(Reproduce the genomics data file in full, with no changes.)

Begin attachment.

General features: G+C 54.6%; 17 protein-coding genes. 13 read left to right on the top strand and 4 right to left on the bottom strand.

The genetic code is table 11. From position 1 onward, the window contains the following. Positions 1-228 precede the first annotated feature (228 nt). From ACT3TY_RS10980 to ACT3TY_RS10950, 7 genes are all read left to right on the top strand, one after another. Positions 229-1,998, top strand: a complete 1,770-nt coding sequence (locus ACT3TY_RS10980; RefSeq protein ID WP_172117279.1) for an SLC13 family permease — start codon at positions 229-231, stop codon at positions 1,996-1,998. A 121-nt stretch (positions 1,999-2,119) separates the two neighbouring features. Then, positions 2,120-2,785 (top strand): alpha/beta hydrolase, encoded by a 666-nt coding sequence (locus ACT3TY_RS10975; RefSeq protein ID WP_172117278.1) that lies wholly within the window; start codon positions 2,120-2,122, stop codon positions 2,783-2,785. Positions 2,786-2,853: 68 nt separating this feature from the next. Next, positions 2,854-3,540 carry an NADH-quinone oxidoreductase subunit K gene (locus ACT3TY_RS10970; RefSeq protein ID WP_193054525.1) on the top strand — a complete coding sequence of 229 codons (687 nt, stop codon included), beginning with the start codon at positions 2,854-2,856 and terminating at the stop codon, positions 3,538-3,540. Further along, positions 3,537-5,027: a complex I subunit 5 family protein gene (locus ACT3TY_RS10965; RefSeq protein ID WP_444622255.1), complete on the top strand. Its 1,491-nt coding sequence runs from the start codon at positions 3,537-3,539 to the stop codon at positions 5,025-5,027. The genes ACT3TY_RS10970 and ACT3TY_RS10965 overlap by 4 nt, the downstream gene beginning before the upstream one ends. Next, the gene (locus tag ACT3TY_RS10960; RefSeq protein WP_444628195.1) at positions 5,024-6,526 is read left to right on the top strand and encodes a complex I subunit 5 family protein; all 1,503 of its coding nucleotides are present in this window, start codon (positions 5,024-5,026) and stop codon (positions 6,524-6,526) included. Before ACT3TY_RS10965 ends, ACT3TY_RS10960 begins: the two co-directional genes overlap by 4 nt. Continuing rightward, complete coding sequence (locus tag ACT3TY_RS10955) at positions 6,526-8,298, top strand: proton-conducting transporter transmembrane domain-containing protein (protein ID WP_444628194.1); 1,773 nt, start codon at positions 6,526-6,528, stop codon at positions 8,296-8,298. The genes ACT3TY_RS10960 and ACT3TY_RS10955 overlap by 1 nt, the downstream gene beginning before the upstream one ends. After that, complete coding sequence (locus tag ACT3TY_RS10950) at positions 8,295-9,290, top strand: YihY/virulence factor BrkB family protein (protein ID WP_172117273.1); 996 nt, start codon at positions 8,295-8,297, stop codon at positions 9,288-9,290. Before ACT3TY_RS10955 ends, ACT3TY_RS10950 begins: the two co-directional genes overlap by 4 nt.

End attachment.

General features: G+C 54.6%; 17 protein-coding genes. 13 read left to right on the top strand and 4 right to left on the bottom strand.

The genetic code is table 11. From position 1 onward, the window contains the following. Positions 1-228 precede the first annotated feature (228 nt). From ACT3TY_RS10980 to ACT3TY_RS10950, 7 genes are all read left to right on the top strand, one after another. Positions 229-1,998, top strand: a complete 1,770-nt coding sequence (locus ACT3TY_RS10980; RefSeq protein ID WP_172117279.1) for an SLC13 family permease — start codon at positions 229-231, stop codon at positions 1,996-1,998. A 121-nt stretch (positions 1,999-2,119) separates the two neighbouring features. Then, positions 2,120-2,785 (top strand): alpha/beta hydrolase, encoded by a 666-nt coding sequence (locus ACT3TY_RS10975; RefSeq protein ID WP_172117278.1) that lies wholly within the window; start codon positions 2,120-2,122, stop codon positions 2,783-2,785. Positions 2,786-2,853: 68 nt separating this feature from the next. Next, positions 2,854-3,540 carry an NADH-quinone oxidoreductase subunit K gene (locus ACT3TY_RS10970; RefSeq protein ID WP_193054525.1) on the top strand — a complete coding sequence of 229 codons (687 nt, stop codon included), beginning with the start codon at positions 2,854-2,856 and terminating at the stop codon, positions 3,538-3,540. Further along, positions 3,537-5,027: a complex I subunit 5 family protein gene (locus ACT3TY_RS10965; RefSeq protein ID WP_444622255.1), complete on the top strand. Its 1,491-nt coding sequence runs from the start codon at positions 3,537-3,539 to the stop codon at positions 5,025-5,027. The genes ACT3TY_RS10970 and ACT3TY_RS10965 overlap by 4 nt, the downstream gene beginning before the upstream one ends. Next, the gene (locus tag ACT3TY_RS10960; RefSeq protein WP_444628195.1) at positions 5,024-6,526 is read left to right on the top strand and encodes a complex I subunit 5 family protein; all 1,503 of its coding nucleotides are present in this window, start codon (positions 5,024-5,026) and stop codon (positions 6,524-6,526) included. Before ACT3TY_RS10965 ends, ACT3TY_RS10960 begins: the two co-directional genes overlap by 4 nt. Continuing rightward, complete coding sequence (locus tag ACT3TY_RS10955) at positions 6,526-8,298, top strand: proton-conducting transporter transmembrane domain-containing protein (protein ID WP_444628194.1); 1,773 nt, start codon at positions 6,526-6,528, stop codon at positions 8,296-8,298. The genes ACT3TY_RS10960 and ACT3TY_RS10955 overlap by 1 nt, the downstream gene beginning before the upstream one ends. After that, complete coding sequence (locus tag ACT3TY_RS10950) at positions 8,295-9,290, top strand: YihY/virulence factor BrkB family protein (protein ID WP_172117273.1); 996 nt, start codon at positions 8,295-8,297, stop codon at positions 9,288-9,290. Before ACT3TY_RS10955 ends, ACT3TY_RS10950 begins: the two co-directional genes overlap by 4 nt.